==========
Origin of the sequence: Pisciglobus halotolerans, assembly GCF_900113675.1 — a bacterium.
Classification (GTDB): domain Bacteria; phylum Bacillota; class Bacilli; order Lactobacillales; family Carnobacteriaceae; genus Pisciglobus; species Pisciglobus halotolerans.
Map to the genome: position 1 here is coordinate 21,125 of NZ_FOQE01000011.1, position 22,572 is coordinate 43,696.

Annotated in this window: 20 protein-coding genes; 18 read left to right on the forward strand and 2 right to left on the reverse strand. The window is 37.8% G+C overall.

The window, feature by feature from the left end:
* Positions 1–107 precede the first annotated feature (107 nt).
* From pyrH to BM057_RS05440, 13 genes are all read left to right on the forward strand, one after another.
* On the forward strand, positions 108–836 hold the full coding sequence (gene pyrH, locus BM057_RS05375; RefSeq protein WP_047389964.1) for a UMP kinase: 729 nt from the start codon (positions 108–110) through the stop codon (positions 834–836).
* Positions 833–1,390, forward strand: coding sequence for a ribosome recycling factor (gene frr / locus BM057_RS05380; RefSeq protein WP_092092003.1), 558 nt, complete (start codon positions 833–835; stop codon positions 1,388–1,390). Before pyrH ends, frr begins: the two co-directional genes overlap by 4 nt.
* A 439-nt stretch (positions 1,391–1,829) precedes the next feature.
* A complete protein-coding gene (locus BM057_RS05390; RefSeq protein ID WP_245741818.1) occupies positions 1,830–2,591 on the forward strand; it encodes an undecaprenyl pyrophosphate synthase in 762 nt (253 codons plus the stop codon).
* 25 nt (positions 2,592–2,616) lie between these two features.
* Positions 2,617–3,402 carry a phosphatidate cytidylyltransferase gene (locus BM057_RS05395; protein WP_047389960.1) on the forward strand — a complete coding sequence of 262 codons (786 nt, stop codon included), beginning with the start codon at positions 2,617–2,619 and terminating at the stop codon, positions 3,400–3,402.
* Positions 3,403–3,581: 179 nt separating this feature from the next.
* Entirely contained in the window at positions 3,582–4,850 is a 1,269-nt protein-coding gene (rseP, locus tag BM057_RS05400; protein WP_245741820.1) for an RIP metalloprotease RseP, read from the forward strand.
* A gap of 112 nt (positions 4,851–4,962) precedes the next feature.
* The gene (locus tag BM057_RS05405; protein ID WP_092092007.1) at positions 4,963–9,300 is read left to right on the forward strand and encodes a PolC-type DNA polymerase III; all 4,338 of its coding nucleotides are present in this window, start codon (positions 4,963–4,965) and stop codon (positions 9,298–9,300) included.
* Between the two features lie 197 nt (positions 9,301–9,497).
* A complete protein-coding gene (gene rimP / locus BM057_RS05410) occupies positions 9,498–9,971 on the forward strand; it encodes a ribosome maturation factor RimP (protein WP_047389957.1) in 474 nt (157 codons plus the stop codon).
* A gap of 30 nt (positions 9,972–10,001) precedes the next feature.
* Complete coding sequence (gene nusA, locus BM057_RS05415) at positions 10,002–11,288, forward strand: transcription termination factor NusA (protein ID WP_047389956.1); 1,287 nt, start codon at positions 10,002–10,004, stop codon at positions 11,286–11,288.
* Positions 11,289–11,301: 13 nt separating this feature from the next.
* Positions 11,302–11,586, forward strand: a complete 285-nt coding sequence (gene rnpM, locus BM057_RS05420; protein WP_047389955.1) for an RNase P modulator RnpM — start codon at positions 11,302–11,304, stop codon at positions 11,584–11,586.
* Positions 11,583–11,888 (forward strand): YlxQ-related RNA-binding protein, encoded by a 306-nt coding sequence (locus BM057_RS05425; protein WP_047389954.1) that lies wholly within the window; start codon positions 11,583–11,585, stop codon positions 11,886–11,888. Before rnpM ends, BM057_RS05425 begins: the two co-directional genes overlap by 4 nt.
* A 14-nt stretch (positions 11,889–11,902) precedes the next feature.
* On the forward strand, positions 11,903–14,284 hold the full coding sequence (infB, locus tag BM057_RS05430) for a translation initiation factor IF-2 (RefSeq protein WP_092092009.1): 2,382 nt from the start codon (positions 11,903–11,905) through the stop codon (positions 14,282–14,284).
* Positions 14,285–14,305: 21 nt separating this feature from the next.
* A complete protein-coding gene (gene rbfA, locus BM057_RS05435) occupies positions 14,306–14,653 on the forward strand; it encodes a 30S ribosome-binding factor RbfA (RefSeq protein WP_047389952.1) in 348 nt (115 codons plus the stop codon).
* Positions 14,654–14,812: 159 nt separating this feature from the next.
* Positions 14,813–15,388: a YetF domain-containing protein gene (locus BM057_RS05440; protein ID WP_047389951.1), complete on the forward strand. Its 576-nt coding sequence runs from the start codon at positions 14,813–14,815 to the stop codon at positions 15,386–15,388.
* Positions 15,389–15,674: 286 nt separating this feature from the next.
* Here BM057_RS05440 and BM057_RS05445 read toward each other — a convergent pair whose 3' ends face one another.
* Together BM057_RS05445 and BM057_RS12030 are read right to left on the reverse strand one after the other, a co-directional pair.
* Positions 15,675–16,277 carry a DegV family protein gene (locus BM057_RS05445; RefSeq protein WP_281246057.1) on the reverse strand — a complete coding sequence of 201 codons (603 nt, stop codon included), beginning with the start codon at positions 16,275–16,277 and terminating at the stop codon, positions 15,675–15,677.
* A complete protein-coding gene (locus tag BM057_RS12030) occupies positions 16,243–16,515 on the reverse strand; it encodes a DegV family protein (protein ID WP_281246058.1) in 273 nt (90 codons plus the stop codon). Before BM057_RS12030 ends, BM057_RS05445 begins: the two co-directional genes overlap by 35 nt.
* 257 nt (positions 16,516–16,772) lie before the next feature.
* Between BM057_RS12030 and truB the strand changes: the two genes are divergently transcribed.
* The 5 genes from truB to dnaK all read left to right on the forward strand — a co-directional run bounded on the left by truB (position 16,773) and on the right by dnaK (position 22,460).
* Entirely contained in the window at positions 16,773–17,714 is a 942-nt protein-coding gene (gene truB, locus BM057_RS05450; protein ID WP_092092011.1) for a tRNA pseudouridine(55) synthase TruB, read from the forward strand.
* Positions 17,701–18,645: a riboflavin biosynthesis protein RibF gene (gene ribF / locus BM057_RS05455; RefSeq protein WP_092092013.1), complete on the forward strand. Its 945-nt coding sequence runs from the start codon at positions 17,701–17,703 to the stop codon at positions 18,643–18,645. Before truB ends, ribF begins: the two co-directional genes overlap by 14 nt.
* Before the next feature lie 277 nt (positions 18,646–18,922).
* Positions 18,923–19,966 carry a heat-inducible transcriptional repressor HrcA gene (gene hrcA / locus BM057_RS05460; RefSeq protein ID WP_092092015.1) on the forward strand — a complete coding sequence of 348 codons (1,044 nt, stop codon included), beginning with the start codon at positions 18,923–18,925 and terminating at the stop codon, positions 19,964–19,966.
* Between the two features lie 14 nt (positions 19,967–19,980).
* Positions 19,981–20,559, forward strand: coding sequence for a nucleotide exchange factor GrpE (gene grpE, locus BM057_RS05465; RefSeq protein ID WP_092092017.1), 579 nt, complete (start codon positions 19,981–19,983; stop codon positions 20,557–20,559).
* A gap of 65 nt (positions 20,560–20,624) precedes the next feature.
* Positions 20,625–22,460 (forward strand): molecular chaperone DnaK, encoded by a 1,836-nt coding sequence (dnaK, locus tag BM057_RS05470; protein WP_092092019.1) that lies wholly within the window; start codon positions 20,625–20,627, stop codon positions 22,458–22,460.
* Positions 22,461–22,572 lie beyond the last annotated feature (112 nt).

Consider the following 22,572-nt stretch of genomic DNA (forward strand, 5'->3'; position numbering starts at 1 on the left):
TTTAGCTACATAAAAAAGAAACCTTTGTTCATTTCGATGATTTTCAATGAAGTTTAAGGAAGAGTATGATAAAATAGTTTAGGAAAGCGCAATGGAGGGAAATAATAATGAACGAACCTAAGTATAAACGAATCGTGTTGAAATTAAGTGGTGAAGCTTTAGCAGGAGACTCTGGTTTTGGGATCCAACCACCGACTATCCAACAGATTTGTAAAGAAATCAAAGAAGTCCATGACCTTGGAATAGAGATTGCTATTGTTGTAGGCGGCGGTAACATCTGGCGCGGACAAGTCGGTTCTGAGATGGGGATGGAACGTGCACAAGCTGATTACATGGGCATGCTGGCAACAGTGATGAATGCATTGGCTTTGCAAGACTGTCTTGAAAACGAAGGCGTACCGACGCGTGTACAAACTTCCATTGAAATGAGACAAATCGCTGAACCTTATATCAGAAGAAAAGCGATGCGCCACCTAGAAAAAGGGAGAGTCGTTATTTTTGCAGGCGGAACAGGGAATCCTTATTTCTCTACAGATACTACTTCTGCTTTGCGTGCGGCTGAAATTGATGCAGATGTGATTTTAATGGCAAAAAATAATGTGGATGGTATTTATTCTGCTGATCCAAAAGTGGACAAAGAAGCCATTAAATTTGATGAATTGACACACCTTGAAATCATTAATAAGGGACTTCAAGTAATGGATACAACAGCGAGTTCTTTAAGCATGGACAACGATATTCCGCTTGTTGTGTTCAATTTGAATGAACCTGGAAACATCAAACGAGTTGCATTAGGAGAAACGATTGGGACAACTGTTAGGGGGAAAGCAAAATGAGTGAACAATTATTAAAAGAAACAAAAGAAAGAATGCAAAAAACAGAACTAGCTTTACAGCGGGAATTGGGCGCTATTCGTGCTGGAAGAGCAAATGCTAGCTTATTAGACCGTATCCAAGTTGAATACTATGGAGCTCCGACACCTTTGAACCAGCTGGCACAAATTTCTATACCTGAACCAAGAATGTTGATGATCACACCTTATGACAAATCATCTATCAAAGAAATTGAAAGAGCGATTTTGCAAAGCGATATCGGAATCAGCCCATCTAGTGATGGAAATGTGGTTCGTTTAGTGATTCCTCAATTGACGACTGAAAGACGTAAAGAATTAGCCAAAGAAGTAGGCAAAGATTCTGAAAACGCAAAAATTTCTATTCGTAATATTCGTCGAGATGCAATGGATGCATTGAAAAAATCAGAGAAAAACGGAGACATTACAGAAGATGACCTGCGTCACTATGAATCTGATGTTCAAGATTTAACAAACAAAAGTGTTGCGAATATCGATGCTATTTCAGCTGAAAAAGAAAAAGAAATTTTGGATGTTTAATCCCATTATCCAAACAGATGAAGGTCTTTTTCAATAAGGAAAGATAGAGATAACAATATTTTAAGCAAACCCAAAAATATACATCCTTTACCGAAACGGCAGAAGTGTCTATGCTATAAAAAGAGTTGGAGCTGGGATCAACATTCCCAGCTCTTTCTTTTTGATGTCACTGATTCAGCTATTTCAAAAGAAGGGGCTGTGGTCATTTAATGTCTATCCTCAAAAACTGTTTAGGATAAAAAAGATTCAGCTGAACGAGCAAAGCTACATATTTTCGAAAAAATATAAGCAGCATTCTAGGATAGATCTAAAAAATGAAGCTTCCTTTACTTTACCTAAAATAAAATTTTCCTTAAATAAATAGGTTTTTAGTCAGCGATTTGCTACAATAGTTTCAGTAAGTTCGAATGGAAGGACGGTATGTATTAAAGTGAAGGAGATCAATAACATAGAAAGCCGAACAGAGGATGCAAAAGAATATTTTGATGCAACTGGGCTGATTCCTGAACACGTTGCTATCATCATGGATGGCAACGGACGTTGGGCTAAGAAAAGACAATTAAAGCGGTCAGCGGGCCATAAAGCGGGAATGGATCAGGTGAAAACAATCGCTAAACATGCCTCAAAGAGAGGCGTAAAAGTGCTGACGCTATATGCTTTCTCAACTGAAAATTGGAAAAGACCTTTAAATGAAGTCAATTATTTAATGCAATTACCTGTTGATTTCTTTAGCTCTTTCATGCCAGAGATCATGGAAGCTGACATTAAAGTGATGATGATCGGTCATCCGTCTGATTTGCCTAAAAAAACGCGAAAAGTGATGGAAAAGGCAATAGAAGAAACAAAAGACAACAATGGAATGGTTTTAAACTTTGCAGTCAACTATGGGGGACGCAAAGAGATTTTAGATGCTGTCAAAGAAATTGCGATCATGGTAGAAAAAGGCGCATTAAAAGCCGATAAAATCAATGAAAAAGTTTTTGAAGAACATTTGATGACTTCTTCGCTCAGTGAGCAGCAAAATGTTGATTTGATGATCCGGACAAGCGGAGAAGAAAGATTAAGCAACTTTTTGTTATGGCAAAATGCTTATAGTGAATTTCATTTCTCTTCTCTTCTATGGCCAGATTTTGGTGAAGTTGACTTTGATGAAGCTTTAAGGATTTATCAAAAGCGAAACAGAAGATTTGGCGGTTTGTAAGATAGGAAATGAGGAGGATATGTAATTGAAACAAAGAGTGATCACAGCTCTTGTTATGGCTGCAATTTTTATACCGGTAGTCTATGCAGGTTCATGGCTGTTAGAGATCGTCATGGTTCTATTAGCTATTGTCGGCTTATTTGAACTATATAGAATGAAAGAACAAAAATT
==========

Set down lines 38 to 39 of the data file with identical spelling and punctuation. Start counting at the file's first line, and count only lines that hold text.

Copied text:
* The 5 genes from truB to dnaK all read left to right on the forward strand — a co-directional run bounded on the left by truB (position 16,773) and on the right by dnaK (position 22,460).
* Entirely contained in the window at positions 16,773–17,714 is a 942-nt protein-coding gene (gene truB, locus BM057_RS05450; protein ID WP_092092011.1) for a tRNA pseudouridine(55) synthase TruB, read from the forward strand.